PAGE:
The partial knowledge about the internal structures of the Earth and incomplete records of past earthquakes are significant hurdles associated with forecasting earthquakes. Earthquake scientists rely heavily on indirect means to derive information about material properties, stresses and mechanical processes that are vital for developing reliable earthquake forecasts. Computational models provide a window into the Earth below enabling us to study the physical processes that control earthquakes. Models bridge the gap between small scale laboratory experiments and nature so that processes on multiple length and time scales can be simulated. Predictive numerical models are essential to evaluate how current seismic patterns can reveal seismic hazard associated with future events. To advance current capabilities in simulating earthquakes and assessing hazards, a numerical framework is developed, capable of modelling earthquake ruptures. The model incorporates a sufficient subset of physics to realistically simulate seismic cycles, arbitrarily oriented strike-slip fault systems and material properties.
This thesis presents numerical investigations on earthquake rupture at faults separating dissimilar materials (also known as bimaterial interfaces). Three main topics are studied in this thesis. Firstly we detailed how a numerical representation of a fault system can be loaded to a pre-earthquake stress state. The specific effects of bimaterial interfaces on loading are highlighted. Secondly we investigated the influence of stress heterogeneities along a bimaterial interface on dynamic rupture propagation. Conditions for the onset of the transition from subsonic to intersonic rupture growth (supershear transition) were explored. Lastly fault systems with discontinuities were examined for the effect of damage on step-over jumps, where the damage introduces a bimaterial interface at the step-over zone.
Dynamic simulations of homogeneous and bimaterial fault rupture were modelled using different loading approaches. We demonstrated that a numerical method of quasi-static loading is capable of immediately loading bimaterial interfaces to rupture. It is a computationally inexpensive approach to tectonic loading and is capable of loading a fault to pre-defined stress levels. After the loading phase the numerical model initiates dynamic rupture, where the importance of material contrast in determining the rupture characteristics of earthquake faults was studied. With this knowledge at hand, the contribution of the tectonic loading mechanism on rupture growth was investigated.
Significant heterogeneous stresses along bimaterial interfaces due to experimental or model setup in both recent laboratory experiments and numerical models were found and quantified. Stresses, partially induced by model arrangement, were shown to affect the onset of the supershear transition, transition length and rupture speed, mode and directivity, in both uniaxial compression tests and dynamic rupture experiments with bimaterial interfaces. Using numerical simulations we showed that normal and tangential stresses at the fault are distorted by the different mechanical properties of the materials abutting the fault. This distortion leads to altered supershear transition lengths, higher rupture potencies and it amplifies the preference for rupture in the direction of slip of the more compliant material. We demonstrated methods to decrease stress distortion in laboratory experiments by using larger specimen samples and in numerical models by using periodic boundary conditions. With the ability to model distortion-free boundary-loaded bimaterial interfaces we were able to study dynamic rupture growth along the fault and the underlying mechanism of the supershear transition in bimaterial interfaces. The supershear transition is enhanced in the direction of slip of the less compliant material (the negative direction) due to the bimaterial effect whereby a decrease in normal stress in front of the crack tip supports yielding ahead of the rupture. In the direction of slip of the more compliant material (the positive direction), an increase in normal stress ahead of the rupture tip delays or prevents the supershear transition. We demonstrated that the material contrast and the parameter S (Andrews, 1976) control whether the supershear transition is smooth or follows the Burridge-Andrews mechanism.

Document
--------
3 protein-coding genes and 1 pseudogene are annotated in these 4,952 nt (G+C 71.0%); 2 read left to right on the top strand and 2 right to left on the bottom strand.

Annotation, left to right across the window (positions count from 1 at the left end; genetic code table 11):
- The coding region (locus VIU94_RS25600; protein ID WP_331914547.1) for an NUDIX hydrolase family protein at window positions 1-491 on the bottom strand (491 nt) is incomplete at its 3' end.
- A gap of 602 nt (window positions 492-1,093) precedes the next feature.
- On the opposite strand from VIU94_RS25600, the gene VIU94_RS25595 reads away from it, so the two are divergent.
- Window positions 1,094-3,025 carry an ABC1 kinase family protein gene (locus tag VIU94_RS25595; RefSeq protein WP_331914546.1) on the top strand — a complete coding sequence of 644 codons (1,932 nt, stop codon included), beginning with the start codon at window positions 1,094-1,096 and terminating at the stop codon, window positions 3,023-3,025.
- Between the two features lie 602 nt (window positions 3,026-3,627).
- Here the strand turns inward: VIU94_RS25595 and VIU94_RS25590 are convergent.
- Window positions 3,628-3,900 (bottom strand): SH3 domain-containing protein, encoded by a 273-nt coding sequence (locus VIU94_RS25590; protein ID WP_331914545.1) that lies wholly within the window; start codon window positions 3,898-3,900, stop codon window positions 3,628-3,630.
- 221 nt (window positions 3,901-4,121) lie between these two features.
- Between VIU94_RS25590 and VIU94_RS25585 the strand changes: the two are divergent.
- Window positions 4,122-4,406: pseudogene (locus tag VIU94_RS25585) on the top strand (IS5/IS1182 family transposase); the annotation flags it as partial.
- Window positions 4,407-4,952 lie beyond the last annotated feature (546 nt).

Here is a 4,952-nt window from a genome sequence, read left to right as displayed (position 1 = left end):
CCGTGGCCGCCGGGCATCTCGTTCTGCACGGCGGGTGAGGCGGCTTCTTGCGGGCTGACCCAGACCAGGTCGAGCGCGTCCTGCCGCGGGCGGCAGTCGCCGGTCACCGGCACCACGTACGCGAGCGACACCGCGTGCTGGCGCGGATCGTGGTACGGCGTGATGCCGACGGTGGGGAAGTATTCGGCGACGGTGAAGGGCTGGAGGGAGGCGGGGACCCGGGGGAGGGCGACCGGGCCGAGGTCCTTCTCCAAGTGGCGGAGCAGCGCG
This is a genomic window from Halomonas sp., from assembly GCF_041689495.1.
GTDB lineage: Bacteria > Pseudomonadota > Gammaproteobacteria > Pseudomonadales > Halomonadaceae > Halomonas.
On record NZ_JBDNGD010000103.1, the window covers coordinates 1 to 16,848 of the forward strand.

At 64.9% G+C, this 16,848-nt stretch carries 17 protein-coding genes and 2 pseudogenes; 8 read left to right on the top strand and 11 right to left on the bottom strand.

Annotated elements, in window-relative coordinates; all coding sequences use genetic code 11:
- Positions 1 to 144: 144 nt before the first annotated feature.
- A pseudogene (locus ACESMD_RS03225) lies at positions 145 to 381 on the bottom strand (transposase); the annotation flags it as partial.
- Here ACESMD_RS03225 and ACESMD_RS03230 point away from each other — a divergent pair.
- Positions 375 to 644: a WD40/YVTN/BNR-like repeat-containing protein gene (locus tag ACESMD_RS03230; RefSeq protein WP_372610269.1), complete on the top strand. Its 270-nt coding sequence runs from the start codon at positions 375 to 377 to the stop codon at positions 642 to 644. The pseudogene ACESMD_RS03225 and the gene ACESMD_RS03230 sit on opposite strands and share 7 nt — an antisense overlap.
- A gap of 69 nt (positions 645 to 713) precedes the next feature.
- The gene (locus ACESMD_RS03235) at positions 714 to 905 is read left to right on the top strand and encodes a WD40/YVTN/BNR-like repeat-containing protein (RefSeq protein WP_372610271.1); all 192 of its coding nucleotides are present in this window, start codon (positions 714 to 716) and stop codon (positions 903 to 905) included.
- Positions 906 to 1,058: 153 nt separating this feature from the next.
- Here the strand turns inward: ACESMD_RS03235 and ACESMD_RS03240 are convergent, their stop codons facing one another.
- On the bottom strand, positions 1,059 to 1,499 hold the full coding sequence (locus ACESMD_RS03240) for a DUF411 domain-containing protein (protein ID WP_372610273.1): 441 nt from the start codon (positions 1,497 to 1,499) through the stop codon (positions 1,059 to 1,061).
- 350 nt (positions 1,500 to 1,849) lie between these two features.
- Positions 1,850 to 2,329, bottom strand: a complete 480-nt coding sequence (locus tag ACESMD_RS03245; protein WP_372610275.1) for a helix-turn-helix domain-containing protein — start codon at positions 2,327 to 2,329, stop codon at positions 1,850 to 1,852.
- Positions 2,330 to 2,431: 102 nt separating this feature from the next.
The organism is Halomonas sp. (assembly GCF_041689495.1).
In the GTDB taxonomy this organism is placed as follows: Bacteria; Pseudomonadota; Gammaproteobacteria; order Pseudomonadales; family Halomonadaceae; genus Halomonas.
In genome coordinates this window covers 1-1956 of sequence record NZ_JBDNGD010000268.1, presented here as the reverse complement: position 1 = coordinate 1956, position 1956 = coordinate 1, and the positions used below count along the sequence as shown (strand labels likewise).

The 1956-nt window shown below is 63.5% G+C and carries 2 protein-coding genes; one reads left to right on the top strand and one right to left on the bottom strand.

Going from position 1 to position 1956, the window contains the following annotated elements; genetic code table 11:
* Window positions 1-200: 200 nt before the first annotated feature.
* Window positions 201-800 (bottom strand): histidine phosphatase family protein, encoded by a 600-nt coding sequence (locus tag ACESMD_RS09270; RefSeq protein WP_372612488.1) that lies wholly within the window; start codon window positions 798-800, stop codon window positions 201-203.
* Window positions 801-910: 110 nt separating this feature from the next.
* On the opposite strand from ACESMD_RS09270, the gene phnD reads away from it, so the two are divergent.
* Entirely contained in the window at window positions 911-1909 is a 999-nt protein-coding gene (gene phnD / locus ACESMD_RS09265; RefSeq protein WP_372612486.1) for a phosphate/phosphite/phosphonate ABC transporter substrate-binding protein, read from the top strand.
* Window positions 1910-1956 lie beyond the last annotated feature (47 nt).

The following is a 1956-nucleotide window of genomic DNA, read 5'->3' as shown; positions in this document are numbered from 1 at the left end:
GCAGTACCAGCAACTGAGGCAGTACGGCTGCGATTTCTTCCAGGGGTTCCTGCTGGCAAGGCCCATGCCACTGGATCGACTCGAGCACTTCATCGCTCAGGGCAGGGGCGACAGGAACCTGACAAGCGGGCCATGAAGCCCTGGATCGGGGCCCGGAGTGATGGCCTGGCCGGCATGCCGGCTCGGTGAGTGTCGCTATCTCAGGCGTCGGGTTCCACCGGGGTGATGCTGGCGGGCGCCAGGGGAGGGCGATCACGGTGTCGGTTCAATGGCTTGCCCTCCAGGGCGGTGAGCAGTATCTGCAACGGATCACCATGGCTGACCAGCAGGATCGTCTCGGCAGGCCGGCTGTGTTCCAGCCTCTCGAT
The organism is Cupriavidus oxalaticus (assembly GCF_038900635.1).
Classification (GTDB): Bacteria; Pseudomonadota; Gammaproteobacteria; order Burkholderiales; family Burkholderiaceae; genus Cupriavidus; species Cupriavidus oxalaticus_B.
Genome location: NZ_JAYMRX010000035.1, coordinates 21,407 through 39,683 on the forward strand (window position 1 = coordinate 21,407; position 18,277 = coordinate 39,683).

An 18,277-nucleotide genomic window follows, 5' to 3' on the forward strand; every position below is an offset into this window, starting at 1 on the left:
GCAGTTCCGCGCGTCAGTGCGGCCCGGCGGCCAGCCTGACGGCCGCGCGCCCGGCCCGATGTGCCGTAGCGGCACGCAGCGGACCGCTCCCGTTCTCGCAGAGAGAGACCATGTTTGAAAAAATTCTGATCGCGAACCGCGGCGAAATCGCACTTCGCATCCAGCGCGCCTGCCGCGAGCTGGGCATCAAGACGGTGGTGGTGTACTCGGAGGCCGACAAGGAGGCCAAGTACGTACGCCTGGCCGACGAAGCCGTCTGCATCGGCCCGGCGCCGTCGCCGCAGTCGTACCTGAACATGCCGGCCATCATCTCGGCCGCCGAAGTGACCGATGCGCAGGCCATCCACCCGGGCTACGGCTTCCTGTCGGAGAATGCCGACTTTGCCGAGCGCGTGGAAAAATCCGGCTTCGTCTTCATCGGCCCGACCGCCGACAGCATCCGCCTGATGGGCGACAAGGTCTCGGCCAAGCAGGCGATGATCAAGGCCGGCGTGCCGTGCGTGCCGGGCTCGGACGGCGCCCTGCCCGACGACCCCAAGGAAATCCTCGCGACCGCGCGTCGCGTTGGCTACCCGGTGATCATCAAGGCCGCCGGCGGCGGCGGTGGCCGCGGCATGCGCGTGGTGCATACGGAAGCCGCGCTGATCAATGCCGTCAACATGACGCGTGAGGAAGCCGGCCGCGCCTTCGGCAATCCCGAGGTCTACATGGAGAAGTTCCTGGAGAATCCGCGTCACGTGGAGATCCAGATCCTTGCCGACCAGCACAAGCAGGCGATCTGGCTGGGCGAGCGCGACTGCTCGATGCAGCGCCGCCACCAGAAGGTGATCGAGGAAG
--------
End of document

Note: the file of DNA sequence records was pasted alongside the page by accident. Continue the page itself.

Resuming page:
In a final step we extended our model to study interaction in a two-fault system. The devastation inflicted by recent earthquakes demonstrates the danger of under-predicting the size of earthquakes. Earthquakes may rupture fault-sections larger than previously observed, making it essential to develop predictive rupture models. We demonstrated that weakened (damaged) fault-zones and bimaterial interfaces are shown to greatly increase the risk of cascading ruptures and triggered seismicity. However, inter-seismic deformation and energy dissipation can suppress rupture propagation and form earthquake barriers. Numerical models are presented that determine whether a rupture on a segmented fault could grow into a devastating, multi-segment earthquake. By assessing fault stability, identifying rupture barriers and foreseeing multi-segment earthquakes, tools are provided to improve earthquake prediction and risk mitigation.